A year or two ago, at considerable cost and effort, our longtime neighbor and good friend, G., put in a full-sized bocce court, out on his "party grounds" and close to his horseshoe pits.
Building a full-sized bocce court, especially on a slope however gentle, is no small undertaking. You are talking about something that eventually resembles a miniature landing strip, about 100 feet long and as much as 14 feet wide, and to take it out of the English realm of lawn bowling, it has to be as smooth and level as possible, covered with something like ground-up oyster shells and no grass. But after I told G. that it was time that he stopped talking about it and actually got to cracking, he stuck with the project and proudly and admirably finished it in record time.
Of recent Croatian derivation, as a boy G. had seen his elders in Cleveland regularly playing bocce, and now that he had 50 acres in which he could put a regular court, the horseshoes that a small group of us played regularly for a time had kept putting bocce in his mind. It would be a good activity for visitors and for parties, especially since bocce balls, though actually not that much lighter, are nevertheless much easier to pitch than are horseshoes, and so women would be able to play on his court as easily as men.
Let me just mention here that at NO time did G. mention small children. No, not once!
It looks like people around here are into a thing of memorable wedding celebrations, even long before the couple are united in matrimony, and the other day G. and his wife C. held a big pre-wedding lawn party for their younger son, P. who will be marrying a quaint and personable little young lady named R. It was held for those who might not go to the actual wedding, which won't be held in the humble environs of rural west-central Virginia. Instead it will be held far off next to the ocean, at Cape Hatteras, in North Carolina, in September (if there isn't a hurricane talking at that moment. Hurricanes like to bounce off of places like Haiti and Florida and end up in that area.)
This party had a 20' by 40' tent and a four-man catering team who came in there with a huge barbecue wagon and all sorts of edibles that are apparently impossible for regular people to resist, though I find it easy to do so. And it was the first big party in which G's impressive bocce court was available for use.
I am going to have fun the next time I talk with G., while asking if he noticed, as I think I did, that at no time during the party were any adults observed playing any bocce. A 60-year older and I were the only ones that I think braved it. We played a short game against two pre-adolescents, which we won, and then we rushed over to the horseshoe pits, making our escape from those basically berserk larval stages of the human species.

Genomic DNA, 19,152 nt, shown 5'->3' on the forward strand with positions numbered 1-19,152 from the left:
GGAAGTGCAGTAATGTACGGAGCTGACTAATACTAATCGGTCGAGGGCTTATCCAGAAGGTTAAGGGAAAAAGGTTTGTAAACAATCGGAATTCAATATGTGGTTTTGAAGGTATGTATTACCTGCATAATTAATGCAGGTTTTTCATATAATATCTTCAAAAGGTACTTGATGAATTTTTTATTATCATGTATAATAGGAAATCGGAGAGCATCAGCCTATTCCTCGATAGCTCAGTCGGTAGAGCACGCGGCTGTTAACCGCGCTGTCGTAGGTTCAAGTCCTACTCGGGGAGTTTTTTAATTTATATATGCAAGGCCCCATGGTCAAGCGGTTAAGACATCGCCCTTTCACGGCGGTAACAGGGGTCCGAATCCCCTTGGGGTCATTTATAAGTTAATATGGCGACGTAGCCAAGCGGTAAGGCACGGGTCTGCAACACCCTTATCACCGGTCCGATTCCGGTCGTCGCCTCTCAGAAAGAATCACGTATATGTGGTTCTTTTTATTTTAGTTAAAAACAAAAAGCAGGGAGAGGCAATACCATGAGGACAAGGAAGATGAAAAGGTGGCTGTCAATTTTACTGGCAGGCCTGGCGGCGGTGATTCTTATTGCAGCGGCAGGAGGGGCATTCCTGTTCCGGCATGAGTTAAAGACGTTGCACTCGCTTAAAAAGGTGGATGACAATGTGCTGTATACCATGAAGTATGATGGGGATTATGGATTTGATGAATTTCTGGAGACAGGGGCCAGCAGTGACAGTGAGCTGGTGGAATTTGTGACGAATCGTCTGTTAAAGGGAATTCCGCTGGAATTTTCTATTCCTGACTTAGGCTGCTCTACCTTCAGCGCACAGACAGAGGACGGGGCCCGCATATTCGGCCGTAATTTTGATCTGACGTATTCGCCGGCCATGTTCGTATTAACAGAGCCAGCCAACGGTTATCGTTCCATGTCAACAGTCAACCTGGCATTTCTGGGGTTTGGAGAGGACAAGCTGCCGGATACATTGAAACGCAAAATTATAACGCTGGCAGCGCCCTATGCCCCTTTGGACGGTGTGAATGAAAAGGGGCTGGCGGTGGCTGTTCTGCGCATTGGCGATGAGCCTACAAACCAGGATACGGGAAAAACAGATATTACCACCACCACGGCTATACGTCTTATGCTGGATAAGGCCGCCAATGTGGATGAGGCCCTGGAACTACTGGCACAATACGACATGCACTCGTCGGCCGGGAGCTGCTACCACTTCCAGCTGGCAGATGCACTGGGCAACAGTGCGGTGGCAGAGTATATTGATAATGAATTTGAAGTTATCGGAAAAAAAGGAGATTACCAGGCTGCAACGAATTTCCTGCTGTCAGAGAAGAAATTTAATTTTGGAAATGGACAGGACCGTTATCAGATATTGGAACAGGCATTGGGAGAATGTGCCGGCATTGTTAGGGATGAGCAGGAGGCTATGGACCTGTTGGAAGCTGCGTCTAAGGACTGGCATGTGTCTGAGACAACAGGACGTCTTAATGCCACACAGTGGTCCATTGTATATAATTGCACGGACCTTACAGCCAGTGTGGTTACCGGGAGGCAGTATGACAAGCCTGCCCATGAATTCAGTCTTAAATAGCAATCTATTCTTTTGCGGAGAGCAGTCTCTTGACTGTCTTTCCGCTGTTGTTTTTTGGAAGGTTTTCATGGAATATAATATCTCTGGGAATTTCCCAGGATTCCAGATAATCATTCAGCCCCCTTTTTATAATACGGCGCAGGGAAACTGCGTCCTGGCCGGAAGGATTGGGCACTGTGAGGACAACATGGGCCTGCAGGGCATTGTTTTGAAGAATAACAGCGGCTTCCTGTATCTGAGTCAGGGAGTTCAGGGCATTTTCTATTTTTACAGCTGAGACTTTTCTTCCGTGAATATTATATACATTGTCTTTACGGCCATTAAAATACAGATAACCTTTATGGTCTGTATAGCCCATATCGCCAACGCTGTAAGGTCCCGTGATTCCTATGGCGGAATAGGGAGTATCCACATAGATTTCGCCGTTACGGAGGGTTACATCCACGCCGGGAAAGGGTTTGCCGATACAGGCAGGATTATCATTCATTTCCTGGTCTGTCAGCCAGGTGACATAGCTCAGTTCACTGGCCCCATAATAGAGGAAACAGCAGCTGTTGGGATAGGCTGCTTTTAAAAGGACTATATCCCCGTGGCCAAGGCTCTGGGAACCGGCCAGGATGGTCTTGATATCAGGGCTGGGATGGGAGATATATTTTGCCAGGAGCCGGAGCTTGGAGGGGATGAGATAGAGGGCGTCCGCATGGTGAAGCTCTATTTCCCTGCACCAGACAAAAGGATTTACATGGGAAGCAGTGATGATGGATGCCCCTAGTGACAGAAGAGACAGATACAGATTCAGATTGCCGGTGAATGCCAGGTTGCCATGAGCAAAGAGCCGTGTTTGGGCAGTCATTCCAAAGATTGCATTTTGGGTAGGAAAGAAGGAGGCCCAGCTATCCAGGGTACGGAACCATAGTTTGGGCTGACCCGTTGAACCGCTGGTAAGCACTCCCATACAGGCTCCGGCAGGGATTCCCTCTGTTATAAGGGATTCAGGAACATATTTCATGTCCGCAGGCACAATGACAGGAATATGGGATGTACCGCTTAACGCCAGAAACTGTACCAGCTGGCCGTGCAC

In G.'s Cleveland and in the Lower East Side in New York, where I tarried for a few weeks in the 1960's, bocce was purely the province of middle-aged and older males who looked like they knew all about the Mafia, and I am sure G. had intended his court to be mainly the province of grownups, not the small children and the young mothers who had exclusive domain over his court through the whole evening.
My wife saw advantages in that. I thought, Well maybe, but still....
One pint-sized scourge named M. especially brought attention to himself. He took huge delight in just standing in one spot and slamming the bocce balls straight down into the court surface as hard as he could. I asked him why he was doing that. He said he liked seeing the dents he produced, unappreciative of the pains that G. had taken in manicuring that surface to make it as smooth as possible.
I told M., as others already had, that he had better look out for the toes of his bare feet. But I kind of hoped he would nip the end of a toe or two. Children can't expect to escape the results of their idiocies forever.
M., whose adoring mother usually stood near, was also fond of throwing the jack all over the place, and of running ahead to grab up the balls and flinging them back as soon as they had been thrown and before anyone could look at the final positions to see who had won the points.
When R. and I went to pitch horseshoes, M. followed us, and he started grabbing up the shoes as soon as we pitched them, to "helpfully" return them to us -- heedless of our need to see how we had done. But finally I accidentally found a way to fix M.s little red wagon.
I said, "Don't do that. These shoes are heavy, and if one of them hits you, you will get hurt bad, and your mother will be very angry."
I don't know which part of that he understood, but after considering for a brief moment, M. quickly fled from the scene, and that was the last we saw of him.